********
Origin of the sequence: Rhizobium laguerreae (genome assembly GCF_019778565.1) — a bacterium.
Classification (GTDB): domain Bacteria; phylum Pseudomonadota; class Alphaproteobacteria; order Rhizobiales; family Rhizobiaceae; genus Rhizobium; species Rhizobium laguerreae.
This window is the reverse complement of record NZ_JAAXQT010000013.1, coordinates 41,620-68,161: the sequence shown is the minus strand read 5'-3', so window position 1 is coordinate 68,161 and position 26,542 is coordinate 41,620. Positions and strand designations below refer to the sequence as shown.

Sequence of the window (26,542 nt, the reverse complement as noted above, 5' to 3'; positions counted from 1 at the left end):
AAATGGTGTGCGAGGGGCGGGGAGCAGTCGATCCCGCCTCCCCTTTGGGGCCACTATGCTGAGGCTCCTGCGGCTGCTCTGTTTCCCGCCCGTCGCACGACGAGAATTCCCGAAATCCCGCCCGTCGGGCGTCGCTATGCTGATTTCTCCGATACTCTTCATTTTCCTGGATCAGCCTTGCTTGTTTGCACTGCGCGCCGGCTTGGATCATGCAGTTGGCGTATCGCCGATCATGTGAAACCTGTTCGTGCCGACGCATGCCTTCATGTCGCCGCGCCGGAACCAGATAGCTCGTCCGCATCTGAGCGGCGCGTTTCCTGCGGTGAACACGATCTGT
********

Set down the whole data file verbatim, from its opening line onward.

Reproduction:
Origin of the sequence: Rhizobium laguerreae (genome assembly GCF_019778565.1) — a bacterium.
Classification (GTDB): domain Bacteria; phylum Pseudomonadota; class Alphaproteobacteria; order Rhizobiales; family Rhizobiaceae; genus Rhizobium; species Rhizobium laguerreae.
This window is the reverse complement of record NZ_JAAXQT010000013.1, coordinates 41,620-68,161: the sequence shown is the minus strand read 5'-3', so window position 1 is coordinate 68,161 and position 26,542 is coordinate 41,620. Positions and strand designations below refer to the sequence as shown.

Sequence of the window (26,542 nt, the reverse complement as noted above, 5' to 3'; positions counted from 1 at the left end):
AAATGGTGTGCGAGGGGCGGGGAGCAGTCGATCCCGCCTCCCCTTTGGGGCCACTATGCTGAGGCTCCTGCGGCTGCTCTGTTTCCCGCCCGTCGCACGACGAGAATTCCCGAAATCCCGCCCGTCGGGCGTCGCTATGCTGATTTCTCCGATACTCTTCATTTTCCTGGATCAGCCTTGCTTGTTTGCACTGCGCGCCGGCTTGGATCATGCAGTTGGCGTATCGCCGATCATGTGAAACCTGTTCGTGCCGACGCATGCCTTCATGTCGCCGCGCCGGAACCAGATAGCTCGTCCGCATCTGAGCGGCGCGTTTCCTGCGGTGAACACGATCTGT